With improved efficiency, these solar cells could be placed in everything from wearable chargers for tablets, phones, smartwatches to semi-transparent films over window, researchers said.

"This could be a great way to make these versatile, quick and easily produced solar cells from readily available, sustainable materials," said one of the researchers on the project, Joe Briscoe from Queen Mary University of London.

"Once we have improved their efficiency they could be used anywhere that solar cells are used now, particularly to charge the kinds of devices people carry with them every day," Briscoe said.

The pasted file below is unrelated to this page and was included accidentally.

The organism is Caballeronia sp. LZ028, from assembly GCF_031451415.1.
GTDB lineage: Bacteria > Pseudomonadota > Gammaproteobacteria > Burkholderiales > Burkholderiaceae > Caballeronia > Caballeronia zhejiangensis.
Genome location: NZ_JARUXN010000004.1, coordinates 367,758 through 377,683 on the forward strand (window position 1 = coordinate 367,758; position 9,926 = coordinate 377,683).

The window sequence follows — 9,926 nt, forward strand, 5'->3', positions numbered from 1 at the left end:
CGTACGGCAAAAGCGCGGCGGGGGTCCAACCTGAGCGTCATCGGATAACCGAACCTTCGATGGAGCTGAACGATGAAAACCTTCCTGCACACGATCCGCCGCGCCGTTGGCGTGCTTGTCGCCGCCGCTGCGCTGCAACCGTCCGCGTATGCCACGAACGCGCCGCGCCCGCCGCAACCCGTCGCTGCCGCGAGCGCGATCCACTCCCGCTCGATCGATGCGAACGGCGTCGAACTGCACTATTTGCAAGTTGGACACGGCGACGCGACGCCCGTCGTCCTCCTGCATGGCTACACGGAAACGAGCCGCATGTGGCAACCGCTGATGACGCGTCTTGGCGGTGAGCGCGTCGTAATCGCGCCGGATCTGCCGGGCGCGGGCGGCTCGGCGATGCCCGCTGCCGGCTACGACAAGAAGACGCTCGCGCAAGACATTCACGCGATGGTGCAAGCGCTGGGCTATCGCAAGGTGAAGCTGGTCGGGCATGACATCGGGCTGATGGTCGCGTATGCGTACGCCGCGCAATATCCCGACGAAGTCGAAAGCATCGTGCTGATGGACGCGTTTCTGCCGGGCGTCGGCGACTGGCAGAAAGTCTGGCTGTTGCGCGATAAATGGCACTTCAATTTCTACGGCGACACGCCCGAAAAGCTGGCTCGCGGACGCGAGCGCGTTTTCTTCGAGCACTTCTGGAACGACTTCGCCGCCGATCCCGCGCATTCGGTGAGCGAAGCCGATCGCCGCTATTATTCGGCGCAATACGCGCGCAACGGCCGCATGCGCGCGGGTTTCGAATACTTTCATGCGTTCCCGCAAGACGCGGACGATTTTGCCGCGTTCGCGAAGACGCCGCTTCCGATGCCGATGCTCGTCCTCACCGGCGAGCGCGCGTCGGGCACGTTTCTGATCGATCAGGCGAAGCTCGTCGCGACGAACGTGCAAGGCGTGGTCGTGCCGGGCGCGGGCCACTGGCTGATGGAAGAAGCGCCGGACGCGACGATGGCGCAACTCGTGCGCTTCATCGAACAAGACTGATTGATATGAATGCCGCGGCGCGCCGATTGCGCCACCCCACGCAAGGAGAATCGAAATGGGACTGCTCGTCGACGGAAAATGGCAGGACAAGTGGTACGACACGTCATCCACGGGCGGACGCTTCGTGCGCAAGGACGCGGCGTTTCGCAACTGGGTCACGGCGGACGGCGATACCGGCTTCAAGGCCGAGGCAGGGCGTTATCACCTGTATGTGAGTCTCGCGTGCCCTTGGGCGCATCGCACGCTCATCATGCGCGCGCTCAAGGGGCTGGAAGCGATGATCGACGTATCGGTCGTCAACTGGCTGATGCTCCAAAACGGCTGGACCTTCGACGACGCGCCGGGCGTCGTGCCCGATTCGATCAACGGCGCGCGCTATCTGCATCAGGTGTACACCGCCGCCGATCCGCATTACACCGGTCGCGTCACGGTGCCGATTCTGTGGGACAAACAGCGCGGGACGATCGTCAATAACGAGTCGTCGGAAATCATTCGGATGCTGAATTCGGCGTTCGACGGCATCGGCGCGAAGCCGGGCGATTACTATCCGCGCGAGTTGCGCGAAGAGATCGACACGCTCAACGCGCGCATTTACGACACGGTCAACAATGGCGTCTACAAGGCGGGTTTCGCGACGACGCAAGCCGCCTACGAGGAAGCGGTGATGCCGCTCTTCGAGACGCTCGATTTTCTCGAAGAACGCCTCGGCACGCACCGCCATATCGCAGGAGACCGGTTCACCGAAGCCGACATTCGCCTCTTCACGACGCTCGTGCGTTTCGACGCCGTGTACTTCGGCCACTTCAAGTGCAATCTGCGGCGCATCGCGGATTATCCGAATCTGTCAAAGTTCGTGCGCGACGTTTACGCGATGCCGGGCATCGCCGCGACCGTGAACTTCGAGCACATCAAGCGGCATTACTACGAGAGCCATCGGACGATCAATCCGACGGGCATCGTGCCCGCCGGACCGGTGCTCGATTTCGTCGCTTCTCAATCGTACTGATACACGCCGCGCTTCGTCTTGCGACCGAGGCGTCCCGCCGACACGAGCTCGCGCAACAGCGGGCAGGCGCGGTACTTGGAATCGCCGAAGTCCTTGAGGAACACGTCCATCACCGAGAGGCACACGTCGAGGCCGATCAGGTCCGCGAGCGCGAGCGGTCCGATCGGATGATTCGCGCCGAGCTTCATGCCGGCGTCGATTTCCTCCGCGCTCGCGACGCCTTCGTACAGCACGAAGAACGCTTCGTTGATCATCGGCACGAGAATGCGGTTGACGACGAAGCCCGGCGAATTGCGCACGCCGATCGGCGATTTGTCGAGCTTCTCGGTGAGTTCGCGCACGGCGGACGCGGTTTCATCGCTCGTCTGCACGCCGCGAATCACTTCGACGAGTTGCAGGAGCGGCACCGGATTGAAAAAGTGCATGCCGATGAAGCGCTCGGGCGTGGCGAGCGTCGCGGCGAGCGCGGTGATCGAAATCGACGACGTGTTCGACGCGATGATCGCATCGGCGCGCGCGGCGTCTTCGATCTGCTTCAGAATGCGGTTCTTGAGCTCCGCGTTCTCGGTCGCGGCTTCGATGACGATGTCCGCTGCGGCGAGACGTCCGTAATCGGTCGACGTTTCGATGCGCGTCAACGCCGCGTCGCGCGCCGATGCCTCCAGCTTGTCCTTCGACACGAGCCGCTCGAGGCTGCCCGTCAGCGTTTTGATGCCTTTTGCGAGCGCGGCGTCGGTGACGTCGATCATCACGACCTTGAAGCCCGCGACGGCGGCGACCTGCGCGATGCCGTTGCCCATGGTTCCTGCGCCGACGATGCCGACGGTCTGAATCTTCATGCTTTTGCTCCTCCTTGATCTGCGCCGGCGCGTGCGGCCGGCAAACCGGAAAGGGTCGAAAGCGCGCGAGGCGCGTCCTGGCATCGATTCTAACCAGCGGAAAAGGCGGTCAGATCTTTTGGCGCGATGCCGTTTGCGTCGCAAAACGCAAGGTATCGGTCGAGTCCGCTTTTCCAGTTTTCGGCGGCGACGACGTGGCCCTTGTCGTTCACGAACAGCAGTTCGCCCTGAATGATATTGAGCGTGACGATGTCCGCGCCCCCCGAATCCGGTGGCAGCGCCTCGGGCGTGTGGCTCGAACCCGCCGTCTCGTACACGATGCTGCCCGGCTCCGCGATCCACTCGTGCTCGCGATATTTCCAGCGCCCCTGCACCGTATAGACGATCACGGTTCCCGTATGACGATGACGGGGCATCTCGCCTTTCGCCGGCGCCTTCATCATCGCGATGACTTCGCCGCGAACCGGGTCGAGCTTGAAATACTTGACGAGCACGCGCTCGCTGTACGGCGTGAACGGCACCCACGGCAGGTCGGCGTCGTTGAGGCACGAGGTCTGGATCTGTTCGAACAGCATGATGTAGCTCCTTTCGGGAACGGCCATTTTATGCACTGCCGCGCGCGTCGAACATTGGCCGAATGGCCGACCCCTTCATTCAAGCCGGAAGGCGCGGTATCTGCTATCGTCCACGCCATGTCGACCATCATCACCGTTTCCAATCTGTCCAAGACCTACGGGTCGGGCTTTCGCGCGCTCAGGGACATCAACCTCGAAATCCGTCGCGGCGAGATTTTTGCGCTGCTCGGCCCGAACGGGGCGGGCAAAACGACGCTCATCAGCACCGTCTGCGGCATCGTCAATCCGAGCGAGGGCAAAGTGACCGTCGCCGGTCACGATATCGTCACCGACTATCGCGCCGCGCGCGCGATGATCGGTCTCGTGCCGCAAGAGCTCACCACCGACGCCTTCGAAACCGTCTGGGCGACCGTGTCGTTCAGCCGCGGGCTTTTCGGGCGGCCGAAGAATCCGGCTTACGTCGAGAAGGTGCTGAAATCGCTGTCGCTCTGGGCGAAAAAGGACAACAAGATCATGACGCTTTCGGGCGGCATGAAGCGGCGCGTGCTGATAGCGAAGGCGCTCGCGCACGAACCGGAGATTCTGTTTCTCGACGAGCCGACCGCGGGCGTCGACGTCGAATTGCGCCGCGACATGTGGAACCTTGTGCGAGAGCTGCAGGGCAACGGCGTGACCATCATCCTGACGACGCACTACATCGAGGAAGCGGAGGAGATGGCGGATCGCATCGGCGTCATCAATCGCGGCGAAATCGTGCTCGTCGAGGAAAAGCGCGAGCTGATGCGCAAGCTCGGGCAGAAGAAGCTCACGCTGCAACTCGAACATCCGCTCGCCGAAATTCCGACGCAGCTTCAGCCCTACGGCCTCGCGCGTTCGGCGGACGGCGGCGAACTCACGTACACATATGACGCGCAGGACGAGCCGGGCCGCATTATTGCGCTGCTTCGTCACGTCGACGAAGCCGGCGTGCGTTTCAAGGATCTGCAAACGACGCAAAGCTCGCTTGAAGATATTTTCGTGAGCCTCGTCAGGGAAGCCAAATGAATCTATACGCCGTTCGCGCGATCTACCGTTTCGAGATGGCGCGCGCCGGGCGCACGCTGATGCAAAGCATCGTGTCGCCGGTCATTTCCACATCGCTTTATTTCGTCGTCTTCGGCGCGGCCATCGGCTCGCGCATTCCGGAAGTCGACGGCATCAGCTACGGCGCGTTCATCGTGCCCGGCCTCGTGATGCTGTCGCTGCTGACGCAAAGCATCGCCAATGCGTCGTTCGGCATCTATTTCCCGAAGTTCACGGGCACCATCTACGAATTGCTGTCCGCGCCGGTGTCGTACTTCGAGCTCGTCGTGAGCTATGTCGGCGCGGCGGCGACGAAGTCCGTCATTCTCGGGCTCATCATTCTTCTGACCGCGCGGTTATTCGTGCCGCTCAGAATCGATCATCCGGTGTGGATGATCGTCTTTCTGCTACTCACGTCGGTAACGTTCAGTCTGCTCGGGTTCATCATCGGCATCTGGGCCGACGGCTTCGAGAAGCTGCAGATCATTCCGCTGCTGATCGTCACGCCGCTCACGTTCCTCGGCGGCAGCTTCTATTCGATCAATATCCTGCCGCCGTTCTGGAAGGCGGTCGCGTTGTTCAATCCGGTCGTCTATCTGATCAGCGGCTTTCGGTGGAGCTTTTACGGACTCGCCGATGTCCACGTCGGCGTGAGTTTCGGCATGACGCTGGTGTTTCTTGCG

The materials chitin and chitosan found in the shells are abundant and significantly cheaper to produce than the expensive metals such as ruthenium, which is similar to platinum, that are currently used in making nanostructured solar-cells.

Researchers used a process known as hydrothermal carbonization to create the carbon quantum dots (CQDs) from chemicals found in crustacean shells. They then coat standard zinc oxide nanorods with the CQDs to make the solar cells.

"New techniques mean that we can produce exciting new materials from organic by-products that are easily available. Sustainable materials can be both high-tech and low-cost,"Magdalena Titirici, professor at Queen Mary University of London said.

The study appeared in the journal Angewandte Chemie International Edition.

 

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